Dream City continues to build as two neighborhoods sue City

May 20, 2012  

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Promiseland West Executive Pastor Michael Heflin surveys the construction site in the shell of what will become a multi-purpose building. 

Story and Photos by Ann Fowler

Two neighborhood associations representing residents near Promiseland West’s Dream City site on State Highway 71 have filed a lawsuit against the city seeking a temporary injunction.

The lawsuit, filed on behalf of the Hill Country Estates Homeowners Association and the Covered Bridge Property Owners Association, Inc., states that Greg Guernsey, director of Austin’s Planning and Development Review Department, overstepped his authority when he permitted construction of an amphitheater through a restrictive covenant.

A 1,000-seat outdoor amphitheater has been the dream of Promiseland West Pastor Randy Phillips, founder of the contemporary Christian music trio Phillips, Craig and Dean. Church officials believe current ministries must think outside the box to attract those they most want to reach.

At a January meeting of the Oak Hill Association of Neighborhoods (OHAN) to discuss the project, Promiseland West Executive Pastor Michael Heflin said, “We believe that we have an opportunity to reach people that will never ever come to a church, but through the use of the amphitheater and the arts at the amphitheater, that we’ll be able to reach them. That’s why we’re doing it.”

Some of those living nearby are concerned that the sound from the outdoor venue and added traffic will diminish the quality of life they have come to love. When Pastor Phillips first presented the plan in 2008, some were adamant: church yes, amphitheater no.

Not all of those living in those two neighborhoods are against the project. Some support it while others are keeping an open mind that church officials will police the sound and traffic as promised.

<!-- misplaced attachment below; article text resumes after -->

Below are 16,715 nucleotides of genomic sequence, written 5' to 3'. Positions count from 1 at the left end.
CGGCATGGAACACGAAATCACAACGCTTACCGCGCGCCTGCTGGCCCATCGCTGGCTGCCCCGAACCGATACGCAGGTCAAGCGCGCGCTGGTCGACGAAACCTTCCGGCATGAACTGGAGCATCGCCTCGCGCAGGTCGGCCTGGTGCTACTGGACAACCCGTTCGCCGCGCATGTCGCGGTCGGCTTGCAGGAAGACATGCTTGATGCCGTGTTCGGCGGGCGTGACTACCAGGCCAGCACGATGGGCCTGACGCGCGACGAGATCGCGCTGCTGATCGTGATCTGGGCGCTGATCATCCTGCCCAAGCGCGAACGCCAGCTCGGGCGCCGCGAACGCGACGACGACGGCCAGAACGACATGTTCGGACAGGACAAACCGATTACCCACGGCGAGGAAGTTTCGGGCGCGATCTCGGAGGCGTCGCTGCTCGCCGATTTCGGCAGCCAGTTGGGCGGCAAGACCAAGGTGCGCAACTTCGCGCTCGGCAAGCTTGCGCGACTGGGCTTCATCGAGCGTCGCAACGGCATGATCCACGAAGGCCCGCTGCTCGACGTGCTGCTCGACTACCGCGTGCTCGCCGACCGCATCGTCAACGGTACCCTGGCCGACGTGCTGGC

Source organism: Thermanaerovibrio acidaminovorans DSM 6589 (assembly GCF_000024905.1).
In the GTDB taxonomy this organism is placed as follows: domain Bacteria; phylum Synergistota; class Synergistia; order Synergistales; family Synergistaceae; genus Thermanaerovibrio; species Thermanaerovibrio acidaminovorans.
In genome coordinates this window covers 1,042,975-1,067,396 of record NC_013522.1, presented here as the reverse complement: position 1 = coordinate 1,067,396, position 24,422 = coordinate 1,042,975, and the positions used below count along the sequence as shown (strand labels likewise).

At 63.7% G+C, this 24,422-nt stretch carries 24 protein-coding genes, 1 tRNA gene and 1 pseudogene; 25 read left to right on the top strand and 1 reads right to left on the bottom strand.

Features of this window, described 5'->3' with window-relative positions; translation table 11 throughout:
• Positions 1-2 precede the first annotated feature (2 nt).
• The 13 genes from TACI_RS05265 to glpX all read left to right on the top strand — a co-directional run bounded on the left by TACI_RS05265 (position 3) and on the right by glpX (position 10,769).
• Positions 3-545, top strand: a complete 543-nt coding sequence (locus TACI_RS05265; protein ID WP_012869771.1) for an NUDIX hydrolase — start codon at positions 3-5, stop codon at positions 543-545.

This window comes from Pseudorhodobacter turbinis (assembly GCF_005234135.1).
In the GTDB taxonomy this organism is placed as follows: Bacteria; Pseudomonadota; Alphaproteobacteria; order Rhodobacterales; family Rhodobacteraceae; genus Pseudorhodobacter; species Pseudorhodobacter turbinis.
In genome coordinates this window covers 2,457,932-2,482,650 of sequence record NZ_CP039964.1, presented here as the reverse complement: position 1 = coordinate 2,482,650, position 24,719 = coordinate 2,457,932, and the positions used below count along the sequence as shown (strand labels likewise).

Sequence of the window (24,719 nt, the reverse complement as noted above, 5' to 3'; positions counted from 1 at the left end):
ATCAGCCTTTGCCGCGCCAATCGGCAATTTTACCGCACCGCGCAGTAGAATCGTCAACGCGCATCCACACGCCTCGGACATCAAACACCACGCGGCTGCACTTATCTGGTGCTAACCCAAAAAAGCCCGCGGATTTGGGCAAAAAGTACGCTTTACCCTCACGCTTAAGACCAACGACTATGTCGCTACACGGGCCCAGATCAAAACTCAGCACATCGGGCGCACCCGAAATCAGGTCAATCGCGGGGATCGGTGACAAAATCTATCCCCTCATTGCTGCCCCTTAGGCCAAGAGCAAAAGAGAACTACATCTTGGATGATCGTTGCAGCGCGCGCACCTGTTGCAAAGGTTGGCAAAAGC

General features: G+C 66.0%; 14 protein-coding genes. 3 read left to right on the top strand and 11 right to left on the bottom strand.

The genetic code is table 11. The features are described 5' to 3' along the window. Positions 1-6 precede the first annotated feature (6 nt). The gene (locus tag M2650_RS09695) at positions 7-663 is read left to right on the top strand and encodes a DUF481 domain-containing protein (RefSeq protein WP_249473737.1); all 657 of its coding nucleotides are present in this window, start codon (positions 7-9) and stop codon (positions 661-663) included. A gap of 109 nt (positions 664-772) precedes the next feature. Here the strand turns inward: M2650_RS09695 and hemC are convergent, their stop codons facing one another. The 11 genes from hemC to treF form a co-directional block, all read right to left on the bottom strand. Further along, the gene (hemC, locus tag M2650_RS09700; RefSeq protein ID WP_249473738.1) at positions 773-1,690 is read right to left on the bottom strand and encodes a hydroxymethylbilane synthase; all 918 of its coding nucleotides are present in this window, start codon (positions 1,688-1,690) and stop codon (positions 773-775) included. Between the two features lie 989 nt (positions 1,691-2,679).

But the most vocal are those who initiated the lawsuit. Attorney Eric Taube did not return a request to comment on the lawsuit, but Chris Edwards, assistant city attorney, told the Gazette, “The city believes that Mr. Guernsey was correct in his interpretation of the code.”

At an OHAN-sponsored candidate’s forum recently, City Council incumbent Bill Spelman said according to city lawyers, this is a constitutional issue regarding religious assembly. He said the city could not stop the construction of the amphitheater, but could monitor any noise violations.

In the meantime, construction continues. Pastor Heflin is clearly proud of the planned Dream City as he showed a reporter around the construction. The amphitheater is but a flat spot on the property, but will be finished before the end of the year—about the time the multipurpose building, now under construction, is complete.

At a framework that will be the multipurpose building, Pastor Heflin described arches that will rise above the front door leading into a large atrium. “We wanted to connect our architecture with our ministry,” he said. “Our mission it to help people live out life in a community.” He added, “The church is made up of people. People live lives. People should be able to live their lives through their church also.”

The sanctuary includes a stage and seating for 1,000, with some theater seating. Pastor Heflin said it will have an intimate feel: “Your relationship with God should be intimate. Your relationship with your friends and your family should be intimate. And we wanted to create a place to help make that possible for people. That’s why it’s built this way.”

He said both the amphitheater and the sanctuary would be available for community gatherings such as graduations. Scripture quotes and prayers can be seen scribbled on floors and beams throughout. Congregants were invited for a First Monday Prayer Service, then given markers to write scripture passages or prayers for friends or family members anywhere in the building—on the floor, walls, beams. Although the writing will be sealed as the construction continues, Pastor Heflin said, “I’m very excited one day to bring my grandchildren, maybe even great children, and say, ‘What’s behind this wall is a prayer for you.’”

Next door to the sanctuary is a 300-seat youth stage. A mezzanine will hold video games to give teens a safe place to gather and socialize. Elsewhere in the building are offices and age-segregated rooms for daycare during church services. A chapel is planned elsewhere on the site where weddings and funerals can be held.


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